In short, my house gave off the unmistakable message: Rob Me! He's Gone!
Inside, things were worse. It was at least 92 degrees throughout the house, and it had that stale, uncirculated air smell that says summer vacation. In my haste to leave three weeks ago, I appear to have left dirty dishes in the sink, the water of which now looked like that primordial chemical soup from which the first life forms emerged 6017 years ago (October 23, 4004 BC), according to Irish Archbishop James Ussher (1581-1656). (Yes, I visited the Creationist dinosaur museum in Glendive). In my haste, I had also left a load of clothes in the washer, cycle complete. They had a lovely sourdough aroma. My bed was of course unmade. And all the toilets had a protein stain at the water line.
There's no place like home.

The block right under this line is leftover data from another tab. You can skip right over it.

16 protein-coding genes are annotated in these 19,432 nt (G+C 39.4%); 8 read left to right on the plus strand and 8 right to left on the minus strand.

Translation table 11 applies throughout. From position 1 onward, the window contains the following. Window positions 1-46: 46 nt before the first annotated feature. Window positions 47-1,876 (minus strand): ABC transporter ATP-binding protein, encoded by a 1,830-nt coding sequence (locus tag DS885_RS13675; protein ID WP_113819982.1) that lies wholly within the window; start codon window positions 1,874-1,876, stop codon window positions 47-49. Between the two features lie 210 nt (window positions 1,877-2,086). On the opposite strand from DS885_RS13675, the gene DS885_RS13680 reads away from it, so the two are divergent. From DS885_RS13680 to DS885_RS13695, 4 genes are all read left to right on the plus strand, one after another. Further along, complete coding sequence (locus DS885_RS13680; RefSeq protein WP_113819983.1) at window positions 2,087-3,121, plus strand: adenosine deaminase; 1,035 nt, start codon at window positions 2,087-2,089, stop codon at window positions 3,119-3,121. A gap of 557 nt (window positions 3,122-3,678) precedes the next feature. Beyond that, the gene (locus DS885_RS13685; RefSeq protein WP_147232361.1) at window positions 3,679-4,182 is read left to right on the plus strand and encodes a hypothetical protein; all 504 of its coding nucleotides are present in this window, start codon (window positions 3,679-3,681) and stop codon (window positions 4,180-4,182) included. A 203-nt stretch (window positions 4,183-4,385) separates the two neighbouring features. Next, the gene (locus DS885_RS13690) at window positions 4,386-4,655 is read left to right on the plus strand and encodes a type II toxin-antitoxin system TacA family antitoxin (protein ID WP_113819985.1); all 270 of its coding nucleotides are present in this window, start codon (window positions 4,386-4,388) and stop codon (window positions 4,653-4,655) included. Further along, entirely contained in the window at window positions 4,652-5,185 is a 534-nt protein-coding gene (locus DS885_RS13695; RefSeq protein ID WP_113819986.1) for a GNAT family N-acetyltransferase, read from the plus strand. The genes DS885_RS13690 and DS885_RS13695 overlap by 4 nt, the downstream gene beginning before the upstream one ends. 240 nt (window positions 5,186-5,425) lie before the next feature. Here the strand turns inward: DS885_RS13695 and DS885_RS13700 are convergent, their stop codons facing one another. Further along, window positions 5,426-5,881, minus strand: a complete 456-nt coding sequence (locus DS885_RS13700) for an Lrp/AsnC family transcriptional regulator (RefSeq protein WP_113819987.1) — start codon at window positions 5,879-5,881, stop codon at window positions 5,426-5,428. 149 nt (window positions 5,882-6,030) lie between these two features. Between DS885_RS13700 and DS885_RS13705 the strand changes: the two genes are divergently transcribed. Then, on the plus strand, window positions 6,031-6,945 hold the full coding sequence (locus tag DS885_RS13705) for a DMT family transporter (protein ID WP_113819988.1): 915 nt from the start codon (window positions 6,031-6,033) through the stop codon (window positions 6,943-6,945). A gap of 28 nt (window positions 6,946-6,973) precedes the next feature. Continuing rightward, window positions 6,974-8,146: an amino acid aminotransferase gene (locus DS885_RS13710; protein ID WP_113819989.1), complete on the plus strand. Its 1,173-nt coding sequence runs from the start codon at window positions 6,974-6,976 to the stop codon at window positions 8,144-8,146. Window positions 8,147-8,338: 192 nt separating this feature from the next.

Lines delivered by Elizabeth Taylor at the beginning of Who's Afraid of Virginia Woolf popped into my head: "What a dump!" I reclaimed the house in the following order. First, I opened the windows in my bedroom and turned the ceiling fan on high. Second, I rewashed the sourdough clothes. Third, I opened as many windows in the house as I thought might help to circulate air. Fourth, I hauled in the first of twelve loads from the car, opened the suitcases one by one in my entry, and started to haul dirty clothes downstairs to the laundry room. Some of them were dirty enough to burn, but I decided to give them two cycles through the washer. This included my "new" tennis shoes that suffered grievously on the Wendover Death March on the Lolo Trail in Idaho. They were black as soot. Fifth, I did the dishes and sent a vial of the old dishwater to the Center for Disease Control in Atlanta. Sixth, I made dinner for myself, even though I was dog tired, because I have not had a home-cooked meal for almost a month. It was lasagna, for which I had a hankering, but I confess to having used faux noodles, the kind that are "oven ready" without boiling. The shame of it! Seventh, I did not pour myself a glass of wine because I was afraid I would pass out right into a plate of lasagna noodles.